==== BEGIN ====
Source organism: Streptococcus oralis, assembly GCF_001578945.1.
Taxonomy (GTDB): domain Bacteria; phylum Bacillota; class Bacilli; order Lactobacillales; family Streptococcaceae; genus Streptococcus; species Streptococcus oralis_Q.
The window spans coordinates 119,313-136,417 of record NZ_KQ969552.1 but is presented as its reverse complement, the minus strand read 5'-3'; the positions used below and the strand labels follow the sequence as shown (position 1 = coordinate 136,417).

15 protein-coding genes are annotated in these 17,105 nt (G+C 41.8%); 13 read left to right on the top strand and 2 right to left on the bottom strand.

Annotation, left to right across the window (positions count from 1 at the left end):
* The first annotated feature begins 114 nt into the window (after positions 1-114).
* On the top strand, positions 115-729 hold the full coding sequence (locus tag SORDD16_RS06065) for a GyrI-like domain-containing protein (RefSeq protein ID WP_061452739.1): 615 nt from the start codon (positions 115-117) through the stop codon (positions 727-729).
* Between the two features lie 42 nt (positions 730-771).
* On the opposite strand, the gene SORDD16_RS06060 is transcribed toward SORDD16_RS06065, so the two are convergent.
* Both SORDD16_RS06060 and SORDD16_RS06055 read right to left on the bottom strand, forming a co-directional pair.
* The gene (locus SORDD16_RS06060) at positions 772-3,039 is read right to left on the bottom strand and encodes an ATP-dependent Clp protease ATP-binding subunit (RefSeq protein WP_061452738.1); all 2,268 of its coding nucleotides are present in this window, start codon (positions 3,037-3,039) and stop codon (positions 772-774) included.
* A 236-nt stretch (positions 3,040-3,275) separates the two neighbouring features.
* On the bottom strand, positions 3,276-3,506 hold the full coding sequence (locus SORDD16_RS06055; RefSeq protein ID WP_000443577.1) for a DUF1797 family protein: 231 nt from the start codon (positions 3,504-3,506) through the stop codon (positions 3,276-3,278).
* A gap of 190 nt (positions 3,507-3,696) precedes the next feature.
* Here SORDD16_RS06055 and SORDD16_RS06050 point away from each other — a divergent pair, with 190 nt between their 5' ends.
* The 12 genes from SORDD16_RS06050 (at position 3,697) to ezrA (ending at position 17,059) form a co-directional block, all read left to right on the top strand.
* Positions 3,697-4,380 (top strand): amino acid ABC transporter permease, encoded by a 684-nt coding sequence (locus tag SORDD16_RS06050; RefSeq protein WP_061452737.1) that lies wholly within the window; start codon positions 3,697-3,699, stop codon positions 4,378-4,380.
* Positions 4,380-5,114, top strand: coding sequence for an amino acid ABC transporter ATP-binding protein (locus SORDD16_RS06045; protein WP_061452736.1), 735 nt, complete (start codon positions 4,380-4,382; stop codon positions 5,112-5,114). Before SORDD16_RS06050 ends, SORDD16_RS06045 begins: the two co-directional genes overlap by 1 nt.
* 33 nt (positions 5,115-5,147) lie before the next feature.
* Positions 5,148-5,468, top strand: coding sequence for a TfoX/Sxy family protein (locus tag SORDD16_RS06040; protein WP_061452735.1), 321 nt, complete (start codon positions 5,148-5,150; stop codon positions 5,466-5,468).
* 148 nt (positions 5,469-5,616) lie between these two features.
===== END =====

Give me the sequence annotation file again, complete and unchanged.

Source organism: Streptococcus oralis, assembly GCF_001578945.1.
Taxonomy (GTDB): domain Bacteria; phylum Bacillota; class Bacilli; order Lactobacillales; family Streptococcaceae; genus Streptococcus; species Streptococcus oralis_Q.
The window spans coordinates 119,313-136,417 of record NZ_KQ969552.1 but is presented as its reverse complement, the minus strand read 5'-3'; the positions used below and the strand labels follow the sequence as shown (position 1 = coordinate 136,417).

15 protein-coding genes are annotated in these 17,105 nt (G+C 41.8%); 13 read left to right on the top strand and 2 right to left on the bottom strand.

Annotation, left to right across the window (positions count from 1 at the left end):
* The first annotated feature begins 114 nt into the window (after positions 1-114).
* On the top strand, positions 115-729 hold the full coding sequence (locus tag SORDD16_RS06065) for a GyrI-like domain-containing protein (RefSeq protein ID WP_061452739.1): 615 nt from the start codon (positions 115-117) through the stop codon (positions 727-729).
* Between the two features lie 42 nt (positions 730-771).
* On the opposite strand, the gene SORDD16_RS06060 is transcribed toward SORDD16_RS06065, so the two are convergent.
* Both SORDD16_RS06060 and SORDD16_RS06055 read right to left on the bottom strand, forming a co-directional pair.
* The gene (locus SORDD16_RS06060) at positions 772-3,039 is read right to left on the bottom strand and encodes an ATP-dependent Clp protease ATP-binding subunit (RefSeq protein WP_061452738.1); all 2,268 of its coding nucleotides are present in this window, start codon (positions 3,037-3,039) and stop codon (positions 772-774) included.
* A 236-nt stretch (positions 3,040-3,275) separates the two neighbouring features.
* On the bottom strand, positions 3,276-3,506 hold the full coding sequence (locus SORDD16_RS06055; RefSeq protein ID WP_000443577.1) for a DUF1797 family protein: 231 nt from the start codon (positions 3,504-3,506) through the stop codon (positions 3,276-3,278).
* A gap of 190 nt (positions 3,507-3,696) precedes the next feature.
* Here SORDD16_RS06055 and SORDD16_RS06050 point away from each other — a divergent pair, with 190 nt between their 5' ends.
* The 12 genes from SORDD16_RS06050 (at position 3,697) to ezrA (ending at position 17,059) form a co-directional block, all read left to right on the top strand.
* Positions 3,697-4,380 (top strand): amino acid ABC transporter permease, encoded by a 684-nt coding sequence (locus tag SORDD16_RS06050; RefSeq protein WP_061452737.1) that lies wholly within the window; start codon positions 3,697-3,699, stop codon positions 4,378-4,380.
* Positions 4,380-5,114, top strand: coding sequence for an amino acid ABC transporter ATP-binding protein (locus SORDD16_RS06045; protein WP_061452736.1), 735 nt, complete (start codon positions 4,380-4,382; stop codon positions 5,112-5,114). Before SORDD16_RS06050 ends, SORDD16_RS06045 begins: the two co-directional genes overlap by 1 nt.
* 33 nt (positions 5,115-5,147) lie before the next feature.
* Positions 5,148-5,468, top strand: coding sequence for a TfoX/Sxy family protein (locus tag SORDD16_RS06040; protein WP_061452735.1), 321 nt, complete (start codon positions 5,148-5,150; stop codon positions 5,466-5,468).
* 148 nt (positions 5,469-5,616) lie between these two features.